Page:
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\begin{pmatrix}3&-1&3\\ -2&3&2\\ 1&-3&1\end{pmatrix}

Any help would be greatly appreciated! I have done this before with other matrices, yet this one is bringing me trouble. I have spent too long on this as I believe it should be easy and yet my answers are always wrong.

What I am doing: So I first row reduce it to the identity matrix: I first switch R1 and R3 Then R3-3R1 then R2-2R1 then -1/3R2 then R3-8R1 then R2-2R1 then 3/32R3 then R1+3R3 and finally R2+4/3R3

I know there is many possible ways to get this too the identity matrix but this worked for me. I then apply all of the above steps to identity matrices and multiply them together to check my work but it never works out to be the original matrix so I am forced to believe something is wrong

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marked as duplicate by Dietrich Burde, Lord Shark the Unknown, user228113, Siong Thye Goh, projectilemotion Nov 8 '17 at 19:50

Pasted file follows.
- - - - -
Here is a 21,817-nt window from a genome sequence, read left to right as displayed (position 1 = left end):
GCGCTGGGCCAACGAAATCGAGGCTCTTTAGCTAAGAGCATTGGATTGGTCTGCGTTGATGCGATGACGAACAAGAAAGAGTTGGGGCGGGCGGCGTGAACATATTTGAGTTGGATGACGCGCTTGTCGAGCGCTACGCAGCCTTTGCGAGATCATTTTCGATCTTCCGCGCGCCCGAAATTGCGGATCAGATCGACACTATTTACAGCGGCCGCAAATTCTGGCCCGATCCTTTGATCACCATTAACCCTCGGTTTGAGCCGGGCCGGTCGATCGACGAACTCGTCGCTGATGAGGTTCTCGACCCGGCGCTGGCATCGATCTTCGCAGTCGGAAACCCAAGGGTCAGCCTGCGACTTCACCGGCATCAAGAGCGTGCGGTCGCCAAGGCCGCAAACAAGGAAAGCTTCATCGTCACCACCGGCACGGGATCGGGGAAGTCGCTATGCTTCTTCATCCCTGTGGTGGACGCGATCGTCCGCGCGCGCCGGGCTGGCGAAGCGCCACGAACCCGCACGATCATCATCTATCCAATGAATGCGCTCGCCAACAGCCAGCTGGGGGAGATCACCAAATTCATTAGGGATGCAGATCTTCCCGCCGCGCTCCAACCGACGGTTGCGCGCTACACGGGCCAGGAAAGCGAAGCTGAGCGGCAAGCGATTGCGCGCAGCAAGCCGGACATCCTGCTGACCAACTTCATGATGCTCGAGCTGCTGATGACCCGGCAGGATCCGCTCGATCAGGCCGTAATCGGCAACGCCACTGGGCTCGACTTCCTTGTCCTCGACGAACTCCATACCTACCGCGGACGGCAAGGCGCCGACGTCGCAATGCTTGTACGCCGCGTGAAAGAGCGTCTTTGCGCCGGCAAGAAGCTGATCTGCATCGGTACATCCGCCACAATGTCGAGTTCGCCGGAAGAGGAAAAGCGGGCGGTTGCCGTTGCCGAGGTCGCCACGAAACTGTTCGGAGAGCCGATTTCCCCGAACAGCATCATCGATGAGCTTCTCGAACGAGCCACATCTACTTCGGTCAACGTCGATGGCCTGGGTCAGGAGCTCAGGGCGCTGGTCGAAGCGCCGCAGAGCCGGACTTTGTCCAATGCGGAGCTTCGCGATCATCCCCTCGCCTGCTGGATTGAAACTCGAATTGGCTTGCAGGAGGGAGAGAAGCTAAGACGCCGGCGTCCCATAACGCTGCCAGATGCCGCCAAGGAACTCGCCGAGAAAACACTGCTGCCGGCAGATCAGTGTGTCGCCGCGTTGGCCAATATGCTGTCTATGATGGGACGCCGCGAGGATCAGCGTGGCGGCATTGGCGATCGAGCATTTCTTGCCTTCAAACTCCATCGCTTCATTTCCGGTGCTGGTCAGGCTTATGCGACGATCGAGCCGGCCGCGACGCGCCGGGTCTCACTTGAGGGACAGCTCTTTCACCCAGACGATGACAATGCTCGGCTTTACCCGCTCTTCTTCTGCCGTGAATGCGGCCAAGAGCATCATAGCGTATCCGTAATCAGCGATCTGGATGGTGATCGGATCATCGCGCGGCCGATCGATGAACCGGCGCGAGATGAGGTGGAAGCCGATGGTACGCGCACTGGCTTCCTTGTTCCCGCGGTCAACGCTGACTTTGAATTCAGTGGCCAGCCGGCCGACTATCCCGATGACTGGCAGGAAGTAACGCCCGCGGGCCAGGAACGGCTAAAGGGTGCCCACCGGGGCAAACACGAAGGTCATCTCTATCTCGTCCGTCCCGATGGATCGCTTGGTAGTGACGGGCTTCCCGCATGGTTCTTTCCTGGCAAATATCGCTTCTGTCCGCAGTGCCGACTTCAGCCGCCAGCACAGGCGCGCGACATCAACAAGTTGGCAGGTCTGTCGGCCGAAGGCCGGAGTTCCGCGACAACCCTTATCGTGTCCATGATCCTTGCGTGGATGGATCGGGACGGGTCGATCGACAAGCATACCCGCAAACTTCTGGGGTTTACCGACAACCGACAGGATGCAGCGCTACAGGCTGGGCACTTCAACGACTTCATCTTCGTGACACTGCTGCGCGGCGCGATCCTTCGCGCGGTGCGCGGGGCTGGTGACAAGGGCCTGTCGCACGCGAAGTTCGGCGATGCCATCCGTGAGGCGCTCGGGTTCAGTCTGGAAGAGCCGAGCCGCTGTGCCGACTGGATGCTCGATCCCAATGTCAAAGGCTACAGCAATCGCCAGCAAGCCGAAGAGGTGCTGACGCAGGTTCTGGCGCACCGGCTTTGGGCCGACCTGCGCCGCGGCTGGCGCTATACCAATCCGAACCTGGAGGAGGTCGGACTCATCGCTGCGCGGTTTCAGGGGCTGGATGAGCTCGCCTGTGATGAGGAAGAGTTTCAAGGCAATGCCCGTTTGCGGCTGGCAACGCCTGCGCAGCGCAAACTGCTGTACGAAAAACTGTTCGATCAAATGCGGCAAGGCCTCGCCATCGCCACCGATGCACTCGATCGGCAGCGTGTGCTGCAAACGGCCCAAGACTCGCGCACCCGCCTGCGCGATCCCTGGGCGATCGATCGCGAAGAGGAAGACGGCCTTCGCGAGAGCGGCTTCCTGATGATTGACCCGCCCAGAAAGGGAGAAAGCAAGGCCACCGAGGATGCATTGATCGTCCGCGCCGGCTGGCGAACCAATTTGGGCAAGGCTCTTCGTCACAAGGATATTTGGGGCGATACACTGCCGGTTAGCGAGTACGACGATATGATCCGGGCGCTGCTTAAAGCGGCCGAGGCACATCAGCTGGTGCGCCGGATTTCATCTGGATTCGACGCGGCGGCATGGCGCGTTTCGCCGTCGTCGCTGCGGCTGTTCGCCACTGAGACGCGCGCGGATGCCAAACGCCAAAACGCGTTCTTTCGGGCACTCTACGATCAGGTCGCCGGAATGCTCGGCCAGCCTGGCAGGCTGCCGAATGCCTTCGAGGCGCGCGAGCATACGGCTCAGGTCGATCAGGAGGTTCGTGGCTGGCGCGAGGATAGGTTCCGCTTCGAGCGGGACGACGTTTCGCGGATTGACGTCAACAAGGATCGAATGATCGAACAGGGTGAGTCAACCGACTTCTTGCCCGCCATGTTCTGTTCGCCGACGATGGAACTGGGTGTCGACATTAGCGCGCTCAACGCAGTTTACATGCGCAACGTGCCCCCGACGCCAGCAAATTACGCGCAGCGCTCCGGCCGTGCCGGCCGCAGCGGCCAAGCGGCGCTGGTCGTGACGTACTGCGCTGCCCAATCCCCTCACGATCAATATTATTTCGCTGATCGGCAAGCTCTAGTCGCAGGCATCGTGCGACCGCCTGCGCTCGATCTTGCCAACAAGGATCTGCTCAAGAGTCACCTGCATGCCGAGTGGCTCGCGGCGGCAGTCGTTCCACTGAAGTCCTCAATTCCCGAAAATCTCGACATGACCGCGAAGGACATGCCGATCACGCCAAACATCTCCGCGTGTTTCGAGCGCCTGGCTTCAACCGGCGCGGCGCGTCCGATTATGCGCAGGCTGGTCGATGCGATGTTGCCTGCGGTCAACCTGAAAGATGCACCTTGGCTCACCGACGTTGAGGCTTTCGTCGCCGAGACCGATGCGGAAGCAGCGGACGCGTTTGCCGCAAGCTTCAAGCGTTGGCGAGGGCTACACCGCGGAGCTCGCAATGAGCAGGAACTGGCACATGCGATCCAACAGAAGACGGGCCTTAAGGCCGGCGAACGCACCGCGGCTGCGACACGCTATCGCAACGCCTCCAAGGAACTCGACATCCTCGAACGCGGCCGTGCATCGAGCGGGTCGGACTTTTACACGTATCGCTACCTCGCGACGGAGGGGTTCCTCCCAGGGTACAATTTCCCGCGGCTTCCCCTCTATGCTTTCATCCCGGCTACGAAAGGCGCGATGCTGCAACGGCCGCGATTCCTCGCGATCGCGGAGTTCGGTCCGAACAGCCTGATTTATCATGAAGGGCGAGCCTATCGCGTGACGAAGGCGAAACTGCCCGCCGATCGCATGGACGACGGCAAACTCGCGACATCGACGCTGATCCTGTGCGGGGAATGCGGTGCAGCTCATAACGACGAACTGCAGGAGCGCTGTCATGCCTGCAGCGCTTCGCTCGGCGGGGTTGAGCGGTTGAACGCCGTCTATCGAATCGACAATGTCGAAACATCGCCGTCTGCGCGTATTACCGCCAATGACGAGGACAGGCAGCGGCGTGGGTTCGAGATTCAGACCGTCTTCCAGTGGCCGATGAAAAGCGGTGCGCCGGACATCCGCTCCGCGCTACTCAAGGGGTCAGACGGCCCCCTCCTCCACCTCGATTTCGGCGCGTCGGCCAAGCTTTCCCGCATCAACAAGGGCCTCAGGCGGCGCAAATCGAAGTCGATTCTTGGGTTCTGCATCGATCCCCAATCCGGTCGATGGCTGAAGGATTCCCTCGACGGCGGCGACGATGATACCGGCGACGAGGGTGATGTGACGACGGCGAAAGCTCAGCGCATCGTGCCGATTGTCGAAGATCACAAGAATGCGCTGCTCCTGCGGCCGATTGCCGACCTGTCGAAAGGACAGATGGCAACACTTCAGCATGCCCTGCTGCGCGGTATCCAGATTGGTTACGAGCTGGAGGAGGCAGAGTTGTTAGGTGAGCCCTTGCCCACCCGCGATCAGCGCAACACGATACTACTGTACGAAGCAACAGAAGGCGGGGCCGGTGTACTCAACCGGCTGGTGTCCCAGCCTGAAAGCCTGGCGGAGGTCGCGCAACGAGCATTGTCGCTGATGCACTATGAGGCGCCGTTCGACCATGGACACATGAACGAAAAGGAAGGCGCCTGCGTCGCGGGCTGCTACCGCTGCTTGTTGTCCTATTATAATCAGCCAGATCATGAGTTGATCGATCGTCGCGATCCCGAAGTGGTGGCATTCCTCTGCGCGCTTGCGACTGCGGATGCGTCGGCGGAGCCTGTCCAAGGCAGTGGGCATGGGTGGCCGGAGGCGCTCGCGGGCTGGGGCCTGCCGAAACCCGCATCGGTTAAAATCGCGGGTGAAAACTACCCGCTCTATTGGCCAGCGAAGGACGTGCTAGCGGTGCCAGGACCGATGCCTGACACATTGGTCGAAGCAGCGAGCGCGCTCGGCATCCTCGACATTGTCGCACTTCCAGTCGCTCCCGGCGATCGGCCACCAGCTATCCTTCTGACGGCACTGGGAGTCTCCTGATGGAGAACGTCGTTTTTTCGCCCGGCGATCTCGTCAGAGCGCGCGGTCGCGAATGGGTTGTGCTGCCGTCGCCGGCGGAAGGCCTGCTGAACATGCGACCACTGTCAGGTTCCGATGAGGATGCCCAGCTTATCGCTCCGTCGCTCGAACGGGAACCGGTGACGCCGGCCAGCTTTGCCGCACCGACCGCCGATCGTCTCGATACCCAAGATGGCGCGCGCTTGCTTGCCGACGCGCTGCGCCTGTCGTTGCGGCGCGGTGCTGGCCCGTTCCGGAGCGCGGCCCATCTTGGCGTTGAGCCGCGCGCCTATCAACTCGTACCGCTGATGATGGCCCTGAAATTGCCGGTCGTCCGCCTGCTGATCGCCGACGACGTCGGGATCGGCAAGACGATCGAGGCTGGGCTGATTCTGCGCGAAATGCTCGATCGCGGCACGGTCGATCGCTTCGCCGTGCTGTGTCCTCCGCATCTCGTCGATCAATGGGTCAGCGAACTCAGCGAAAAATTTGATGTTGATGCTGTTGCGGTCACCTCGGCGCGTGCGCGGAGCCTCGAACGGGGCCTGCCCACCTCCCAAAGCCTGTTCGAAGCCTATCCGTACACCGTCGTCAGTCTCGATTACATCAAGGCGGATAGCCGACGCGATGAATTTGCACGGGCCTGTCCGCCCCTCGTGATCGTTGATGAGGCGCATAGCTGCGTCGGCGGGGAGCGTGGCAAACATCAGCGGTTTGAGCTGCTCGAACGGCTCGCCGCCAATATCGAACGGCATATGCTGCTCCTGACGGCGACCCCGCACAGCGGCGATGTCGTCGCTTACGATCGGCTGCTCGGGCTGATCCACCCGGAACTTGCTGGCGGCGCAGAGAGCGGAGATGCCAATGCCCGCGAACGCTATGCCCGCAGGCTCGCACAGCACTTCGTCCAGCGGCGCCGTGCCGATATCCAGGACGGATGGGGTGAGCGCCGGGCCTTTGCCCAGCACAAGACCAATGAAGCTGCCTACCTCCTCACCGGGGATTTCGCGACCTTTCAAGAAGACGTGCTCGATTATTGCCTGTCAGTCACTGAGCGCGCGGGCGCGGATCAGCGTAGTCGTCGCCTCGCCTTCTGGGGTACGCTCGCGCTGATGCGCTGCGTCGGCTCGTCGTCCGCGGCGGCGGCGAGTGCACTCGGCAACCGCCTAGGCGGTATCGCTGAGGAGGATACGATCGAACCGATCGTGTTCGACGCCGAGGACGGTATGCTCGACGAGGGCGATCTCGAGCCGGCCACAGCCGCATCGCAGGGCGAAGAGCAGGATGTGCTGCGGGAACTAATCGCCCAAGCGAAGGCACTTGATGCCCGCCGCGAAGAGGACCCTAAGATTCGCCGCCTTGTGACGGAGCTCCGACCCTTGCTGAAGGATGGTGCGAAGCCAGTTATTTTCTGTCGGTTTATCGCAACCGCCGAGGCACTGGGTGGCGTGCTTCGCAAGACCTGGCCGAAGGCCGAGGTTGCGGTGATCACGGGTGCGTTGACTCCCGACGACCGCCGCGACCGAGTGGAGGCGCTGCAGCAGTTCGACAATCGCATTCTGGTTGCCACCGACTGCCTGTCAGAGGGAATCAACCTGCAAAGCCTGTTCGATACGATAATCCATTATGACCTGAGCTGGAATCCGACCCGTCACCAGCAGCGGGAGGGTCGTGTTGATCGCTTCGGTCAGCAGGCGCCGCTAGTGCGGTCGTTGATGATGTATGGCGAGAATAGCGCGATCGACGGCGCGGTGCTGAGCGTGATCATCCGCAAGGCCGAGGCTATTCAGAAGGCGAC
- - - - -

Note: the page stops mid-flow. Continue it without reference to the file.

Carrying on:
This question has been asked before and already has an answer. If those answers do not fully address your question, please ask a new question.

  • $\begingroup$ Please do not repost the same question! $\endgroup$ – Dietrich Burde Nov 8 '17 at 19:44
  • $\begingroup$ Edit your previous post to include your working. We know you made a mistake. Show us your working and we can spot the mistake. $\endgroup$ – Siong Thye Goh Nov 8 '17 at 19:47
  • $\begingroup$ Ok I will add my work now, sorry I am new tot this site. $\endgroup$ – G Muf Nov 8 '17 at 19:48
  • $\begingroup$ The determinant is $32$, it is indeed nonsingular. $\endgroup$ – Siong Thye Goh Nov 8 '17 at 19:49
  • $\begingroup$ Yes, and therefore it can be written as a product of elementary matrices. I just can't seem to do it. $\endgroup$ – G Muf Nov 8 '17 at 19:55
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HINT

  1. Apply Gauss-Jordan elimination reducing to identity
  2. Express each step in Gauss-Jordan elimination a multiplication by an elementary matrix.
  3. Invert the matrices and multiply in reverse order.
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0
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Guide:

Reduce the matrix to Reduced Row echelon form using elementary operations.

$$E_k \ldots E_1 A = I$$

Solve for $A$.

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